Unless the small problems are prevented or handled early, and Nigerians get used to a more tightly regulated society, we can look forward to more tragedies manifesting in the not too distant future. Misfortune can strike at any time, however it would be foolhardy to continue down a path that guarantees it.
19 thoughts on “A very Nigerian tragedy”
You couldn’t have put it more succinctly, except we start making the rules count the count of tragedies and massacres will only go up more so because we have evolved the unique ability to benefit from this organized disorder.
The ice gripping our heart is gradually numbing out the warmth of humanity one ebb at a time because as long as our family members aren’t involved we are fine but alas we are all one family, all 190 million of us.
Enough said, we can only keep making the difference Mike, even if it’s one stroke of the pen at a time like you are.
Thanks Bunmi. Nigerians are becoming desensitised to tragedy because of how the government and media respond, as well as the overwhelming volume of serious issues. With no purposeful leadership, this can only get worse. I’m just doing my bit to highlight the underlying causes of what appear to be random incidents and hoping that people will take action eventually.
The title captures well the story.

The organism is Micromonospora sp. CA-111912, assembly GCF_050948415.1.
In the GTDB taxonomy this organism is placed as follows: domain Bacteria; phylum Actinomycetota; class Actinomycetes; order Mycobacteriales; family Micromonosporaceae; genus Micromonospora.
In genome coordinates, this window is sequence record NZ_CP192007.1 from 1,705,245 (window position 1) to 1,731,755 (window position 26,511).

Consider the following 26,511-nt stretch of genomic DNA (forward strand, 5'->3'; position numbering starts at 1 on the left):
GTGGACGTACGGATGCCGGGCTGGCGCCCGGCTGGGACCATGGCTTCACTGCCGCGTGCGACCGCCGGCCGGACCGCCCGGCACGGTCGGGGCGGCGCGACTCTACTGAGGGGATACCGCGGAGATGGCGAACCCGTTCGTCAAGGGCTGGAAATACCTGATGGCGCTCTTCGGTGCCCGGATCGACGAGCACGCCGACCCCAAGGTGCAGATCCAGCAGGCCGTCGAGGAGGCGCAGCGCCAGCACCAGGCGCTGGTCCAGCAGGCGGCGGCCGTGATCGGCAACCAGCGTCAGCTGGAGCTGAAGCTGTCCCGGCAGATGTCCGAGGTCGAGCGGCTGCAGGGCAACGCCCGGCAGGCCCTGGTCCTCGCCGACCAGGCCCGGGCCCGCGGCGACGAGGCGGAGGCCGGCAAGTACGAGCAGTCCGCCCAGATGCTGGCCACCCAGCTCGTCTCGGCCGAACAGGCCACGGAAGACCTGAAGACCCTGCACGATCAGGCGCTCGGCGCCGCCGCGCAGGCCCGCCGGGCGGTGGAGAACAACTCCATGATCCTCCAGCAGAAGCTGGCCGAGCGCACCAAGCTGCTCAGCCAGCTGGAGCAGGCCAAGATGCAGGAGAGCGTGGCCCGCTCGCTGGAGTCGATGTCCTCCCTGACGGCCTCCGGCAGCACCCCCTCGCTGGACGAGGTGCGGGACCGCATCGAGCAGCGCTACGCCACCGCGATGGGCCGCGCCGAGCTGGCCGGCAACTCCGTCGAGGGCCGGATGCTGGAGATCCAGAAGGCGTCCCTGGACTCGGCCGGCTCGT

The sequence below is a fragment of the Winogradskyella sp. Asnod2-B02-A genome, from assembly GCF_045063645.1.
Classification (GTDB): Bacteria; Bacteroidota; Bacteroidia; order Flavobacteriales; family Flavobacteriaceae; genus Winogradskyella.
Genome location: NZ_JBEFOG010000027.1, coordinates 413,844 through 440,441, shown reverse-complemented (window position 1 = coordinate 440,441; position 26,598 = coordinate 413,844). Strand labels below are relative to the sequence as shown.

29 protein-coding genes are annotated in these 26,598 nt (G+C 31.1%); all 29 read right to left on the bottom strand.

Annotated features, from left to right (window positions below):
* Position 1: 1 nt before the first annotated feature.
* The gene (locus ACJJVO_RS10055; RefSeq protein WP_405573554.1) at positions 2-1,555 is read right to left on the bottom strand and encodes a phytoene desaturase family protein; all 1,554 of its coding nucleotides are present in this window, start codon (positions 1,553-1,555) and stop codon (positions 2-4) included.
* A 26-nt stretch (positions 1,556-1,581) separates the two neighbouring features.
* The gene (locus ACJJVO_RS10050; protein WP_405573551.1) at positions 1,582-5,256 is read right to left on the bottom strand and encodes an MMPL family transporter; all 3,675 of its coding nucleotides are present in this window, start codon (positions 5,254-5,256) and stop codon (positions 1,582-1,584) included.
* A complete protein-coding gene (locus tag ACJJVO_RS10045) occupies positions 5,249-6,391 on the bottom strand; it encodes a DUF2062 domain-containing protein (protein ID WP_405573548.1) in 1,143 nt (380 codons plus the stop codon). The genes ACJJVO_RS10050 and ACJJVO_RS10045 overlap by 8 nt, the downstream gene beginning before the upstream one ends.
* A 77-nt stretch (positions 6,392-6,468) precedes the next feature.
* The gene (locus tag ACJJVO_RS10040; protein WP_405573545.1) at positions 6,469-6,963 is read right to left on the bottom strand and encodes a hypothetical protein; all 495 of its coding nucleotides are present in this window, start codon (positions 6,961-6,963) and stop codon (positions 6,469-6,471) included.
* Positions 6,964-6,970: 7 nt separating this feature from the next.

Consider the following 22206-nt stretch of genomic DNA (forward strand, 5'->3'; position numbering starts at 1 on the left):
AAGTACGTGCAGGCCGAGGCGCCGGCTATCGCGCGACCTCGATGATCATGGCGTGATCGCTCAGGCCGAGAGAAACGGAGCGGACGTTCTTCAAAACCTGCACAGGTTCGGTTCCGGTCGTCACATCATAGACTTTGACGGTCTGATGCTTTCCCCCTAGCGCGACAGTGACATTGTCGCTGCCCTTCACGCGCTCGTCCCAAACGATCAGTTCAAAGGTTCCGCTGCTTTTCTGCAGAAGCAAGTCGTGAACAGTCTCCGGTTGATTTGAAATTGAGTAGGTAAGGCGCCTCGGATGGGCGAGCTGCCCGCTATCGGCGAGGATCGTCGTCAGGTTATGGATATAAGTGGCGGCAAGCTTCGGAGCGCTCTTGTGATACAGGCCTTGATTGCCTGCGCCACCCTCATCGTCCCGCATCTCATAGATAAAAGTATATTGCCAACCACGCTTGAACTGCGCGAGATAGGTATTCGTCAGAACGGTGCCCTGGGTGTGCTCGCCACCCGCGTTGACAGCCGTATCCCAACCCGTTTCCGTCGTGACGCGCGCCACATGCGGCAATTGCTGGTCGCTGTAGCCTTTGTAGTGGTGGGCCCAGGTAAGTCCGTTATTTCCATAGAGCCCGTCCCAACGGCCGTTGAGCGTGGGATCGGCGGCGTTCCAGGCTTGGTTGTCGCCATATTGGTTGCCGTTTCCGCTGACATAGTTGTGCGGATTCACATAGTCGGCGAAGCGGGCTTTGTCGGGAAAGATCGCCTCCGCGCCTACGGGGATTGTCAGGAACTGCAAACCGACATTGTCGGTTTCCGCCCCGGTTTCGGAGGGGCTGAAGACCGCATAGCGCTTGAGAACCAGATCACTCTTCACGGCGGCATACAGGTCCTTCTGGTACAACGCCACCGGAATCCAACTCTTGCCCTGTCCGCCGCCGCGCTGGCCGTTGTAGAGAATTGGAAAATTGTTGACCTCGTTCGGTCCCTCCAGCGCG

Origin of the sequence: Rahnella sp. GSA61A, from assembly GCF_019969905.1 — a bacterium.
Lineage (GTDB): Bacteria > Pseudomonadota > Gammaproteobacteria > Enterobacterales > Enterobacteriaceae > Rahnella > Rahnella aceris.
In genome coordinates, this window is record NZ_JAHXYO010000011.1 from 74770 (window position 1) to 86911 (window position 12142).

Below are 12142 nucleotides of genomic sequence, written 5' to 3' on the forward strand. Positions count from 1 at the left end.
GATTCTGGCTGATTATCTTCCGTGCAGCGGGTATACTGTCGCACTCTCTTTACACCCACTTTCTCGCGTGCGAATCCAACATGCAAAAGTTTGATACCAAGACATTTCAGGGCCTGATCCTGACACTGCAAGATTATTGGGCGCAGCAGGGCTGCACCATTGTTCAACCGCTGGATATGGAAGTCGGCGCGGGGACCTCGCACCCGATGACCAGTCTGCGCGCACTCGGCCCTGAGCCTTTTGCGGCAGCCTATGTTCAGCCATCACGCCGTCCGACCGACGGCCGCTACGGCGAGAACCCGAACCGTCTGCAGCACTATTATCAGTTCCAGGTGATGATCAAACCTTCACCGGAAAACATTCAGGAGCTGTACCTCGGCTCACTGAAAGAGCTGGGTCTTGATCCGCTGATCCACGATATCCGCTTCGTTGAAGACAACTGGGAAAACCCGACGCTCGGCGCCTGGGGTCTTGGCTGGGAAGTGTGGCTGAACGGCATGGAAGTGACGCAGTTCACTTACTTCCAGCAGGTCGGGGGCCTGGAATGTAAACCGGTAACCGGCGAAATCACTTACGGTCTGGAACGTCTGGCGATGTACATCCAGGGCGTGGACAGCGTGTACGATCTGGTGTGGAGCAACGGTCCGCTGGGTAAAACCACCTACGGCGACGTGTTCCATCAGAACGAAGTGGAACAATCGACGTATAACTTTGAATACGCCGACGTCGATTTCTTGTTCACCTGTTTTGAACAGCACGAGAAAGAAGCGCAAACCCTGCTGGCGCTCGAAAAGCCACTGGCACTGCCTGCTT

However, I hope that many of us who are positively angry about these events make a deliberate decision to not allow things continue this way.
We are a well endowed people. We can definitely do better!
I propose that all people of integrity, wherever they find themselves, begin to lead from where they are.
If we all decide to do the little things well all the time where we are, I believe, collectively, we can make a great impact.
Hi Godwin, you are so right. Moral leadership is needed everywhere, while people are looking for it to come from the top. “Do what you can, with what you have, wherever you are.”
I’m with you on this…change begins with us. Let’s make the little difference where and when we can wherever we find ourselves.
I took interest of reading your articles of late and you’ve been amazing in your write up. this particular one is epic, and many thanks for pointing out the real cause of such pathetic inferno. keep the candle burning Mr Williams